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On April 27th 1975 the fourth and last Formula One GP was hosted on the Montjuic street circuit. One of the leaders of that race was James Hunt, who was driving his Hesketh 308 Ford Cosworth engine. He took the lead on the first corner, when the two drivers of the front row –Niki Lauda and Clay Regazzoni, both with Ferrari–, were involved in a crash that put them out of the race. Hunt kept the leading place for six laps but made a mistake that forced him to retire of the race.

The team brought three Hesketh 308 to the 1975 Spanish GP at Montjuic, two of them for the race: chassis No.2 was for J. Hunt while chassis No.1 was rented to C.M. Harry Stiller Racing, driven by Alan Jones, who made his debut in F1 in this event. Chassis No. 3 was Hesketh’s “T car” and was kept all the weekend parked inside the Olympic Stadium, where the F1 paddock was located for the first time with 36 cars.

Hesketh & Hunt, the idols

And this car, chassis No3, is the one that you can admire now in Kit Car 43, a benchmark store for scale model cars. Ramon Sala Pallás has always been a great enthusiast of Hesketh Team, founded by the peculiar Lord Alexander Hesketh. Ramon bought this car years ago and restored back to its original form again, with the blue and red colors and the No. 24 on the airbox, displaying it on his model cars store.

“In our youth, all of us have an idol that makes a great impression in our lives forever. My idol was James Hunt and his car Hesketh 308. I saw a picture of this car in a magazine and I fell in love with it. Later I was able to see this car racing live, it was wonderful. About Hunt, what can I say of him that people don’t know yet? says Ramon. He has always been an enthusiast of model cars, the latter becoming profession. He already owned “some models of Heskeths in different scales” before having the chance to buy a real Hesketh 308.

“And a very special one. James Hunt drove it and it was the same that was in Montjuic circuit. I was thrilled but I thought it would be a dream for me. Only a dream. But after seeing I could afford it and checking the car was in good shape despite not having an engine or airbox, I decided to buy the car in order to restore it and display it on my model cars shop. Now the car is in place and Josep Maria Montaner did a very good and accurate work of restoring. Thanks to him, the Hesketh No. 3 looks now as in its prime, linked forever with motor racing history in Barcelona” says Ramon.

A year and a half of thorough work

The beginning of the restoring of the Hesketh 308/3 was decided when Ramon Sala could –at last– get the high airbox that covered the engine, as the car came with the low one. This element was part of the personality of the 308, so that was a key issue for him. Sala commissioned the restoring to Josep Maria Montaner, owner of RCA Racing who worked a year and a half to give back the car the appearance that has today.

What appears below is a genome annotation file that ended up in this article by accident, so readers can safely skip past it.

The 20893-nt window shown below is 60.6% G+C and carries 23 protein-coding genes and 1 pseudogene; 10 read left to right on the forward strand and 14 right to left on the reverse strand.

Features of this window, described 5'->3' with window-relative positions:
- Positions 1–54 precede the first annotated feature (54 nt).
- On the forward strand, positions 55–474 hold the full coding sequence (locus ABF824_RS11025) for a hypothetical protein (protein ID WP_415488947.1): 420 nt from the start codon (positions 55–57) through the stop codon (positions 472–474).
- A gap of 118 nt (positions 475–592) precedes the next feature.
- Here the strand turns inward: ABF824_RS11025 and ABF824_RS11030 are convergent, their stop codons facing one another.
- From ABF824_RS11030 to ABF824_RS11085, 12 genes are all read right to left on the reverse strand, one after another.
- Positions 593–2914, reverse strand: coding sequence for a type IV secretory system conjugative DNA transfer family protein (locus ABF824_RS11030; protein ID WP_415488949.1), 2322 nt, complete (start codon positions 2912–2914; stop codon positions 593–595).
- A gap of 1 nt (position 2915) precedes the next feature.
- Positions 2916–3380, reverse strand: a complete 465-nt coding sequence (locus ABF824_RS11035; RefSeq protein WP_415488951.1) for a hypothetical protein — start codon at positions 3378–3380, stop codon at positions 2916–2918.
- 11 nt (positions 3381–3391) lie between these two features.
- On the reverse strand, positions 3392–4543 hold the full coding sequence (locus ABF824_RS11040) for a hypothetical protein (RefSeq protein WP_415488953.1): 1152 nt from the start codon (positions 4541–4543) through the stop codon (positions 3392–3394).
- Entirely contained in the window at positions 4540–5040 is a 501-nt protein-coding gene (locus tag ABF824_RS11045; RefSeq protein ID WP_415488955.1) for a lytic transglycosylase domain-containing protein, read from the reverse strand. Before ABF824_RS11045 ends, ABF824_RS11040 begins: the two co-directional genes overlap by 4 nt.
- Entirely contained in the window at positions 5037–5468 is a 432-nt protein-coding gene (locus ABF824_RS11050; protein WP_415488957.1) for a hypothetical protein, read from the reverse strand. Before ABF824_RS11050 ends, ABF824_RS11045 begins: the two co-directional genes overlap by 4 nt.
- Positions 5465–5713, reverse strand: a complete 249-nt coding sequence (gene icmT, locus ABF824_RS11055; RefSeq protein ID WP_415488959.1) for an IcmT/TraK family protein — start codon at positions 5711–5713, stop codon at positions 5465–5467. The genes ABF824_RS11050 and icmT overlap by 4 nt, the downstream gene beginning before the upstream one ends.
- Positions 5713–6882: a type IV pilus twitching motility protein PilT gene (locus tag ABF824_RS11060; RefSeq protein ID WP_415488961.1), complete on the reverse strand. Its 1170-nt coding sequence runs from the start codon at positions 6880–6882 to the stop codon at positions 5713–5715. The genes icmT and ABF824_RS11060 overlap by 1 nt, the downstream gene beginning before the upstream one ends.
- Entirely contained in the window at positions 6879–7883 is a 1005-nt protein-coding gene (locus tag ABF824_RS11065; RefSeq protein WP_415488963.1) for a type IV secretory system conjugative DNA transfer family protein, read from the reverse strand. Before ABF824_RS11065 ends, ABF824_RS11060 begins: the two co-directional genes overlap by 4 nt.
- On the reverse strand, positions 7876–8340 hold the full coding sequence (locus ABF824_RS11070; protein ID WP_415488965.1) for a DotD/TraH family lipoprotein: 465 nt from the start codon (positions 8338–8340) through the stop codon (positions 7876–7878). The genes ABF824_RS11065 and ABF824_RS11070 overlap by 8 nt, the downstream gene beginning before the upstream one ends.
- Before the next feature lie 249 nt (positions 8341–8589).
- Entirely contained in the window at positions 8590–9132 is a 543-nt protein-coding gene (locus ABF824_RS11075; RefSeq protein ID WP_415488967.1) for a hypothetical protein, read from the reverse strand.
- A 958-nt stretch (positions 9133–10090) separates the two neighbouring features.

“These kind of restorations are difficult but at the same time they are a big motivation.” says Montaner, a man of great experience in this type of works after having restored historic rally cars “For example, when you clean up pieces and can read on them details about its number of piece or the year of fabrication, those are such nice moments that all the hard work and problems you find in other parts of the car are worthwhile. It’s like being doing archaeology”.

The body work and the steering raised doubts as well but I could clearly see that they were the original ones. So I was more respectful for both: better restoring them than having a brand new part there. So yes, I can say that the steering   wheel   is   the   same James Hunt had in his hands”.

One of the peculiar features found in the 308 was part of its set up: it was mounted   with asymmetric configuration for axels, the same way the team seemed to use in Monza. “Josep Castañer, who helped me on the technical side, realized that one of the axels was 1,5 cm longer compared to the other”, Montaner said. The most important thing to go ahead with a work like this and to succeed is to be accurate and careful with details. “We had to rebuild elements such as the security roll bar, the fuel pipe and supports for the front bodywork. These and other parts brought many problems, due to the lack of original information of the car, so we needed to improvise a little. But seeing the car finally restored is the best prize for our hard work”.

Present at 35 Grands Prix

Hesketh 308/3 debuted in July 1974 in the practice rounds of the Grand Prix of England –after the chassis No. 2 was seriously damaged in the previous race in Dijon– and was last used in the closing GP of the 1976 season, in the Japanese circuit of Fuji. In its debut, the car introduced evolutions in the rear suspension compared to the previous two versions of Hesketh 308. This car was at 35 GP, competing in 20 of them. James Hunt drove the 308/3 six times climbing twice to the podium: he was third in the 1974 Austrian GP and claimed a second position in Argentina in 1975. After him, it was driven by Torstem Palm, Brett Lunger and Harald Ertl.

Only four Hesketh 308 chassis were made: James Hunt won his first race with Chassis 2 in the 1975 Dutch Grand Prix at Zandvoort on June 22nd 1975.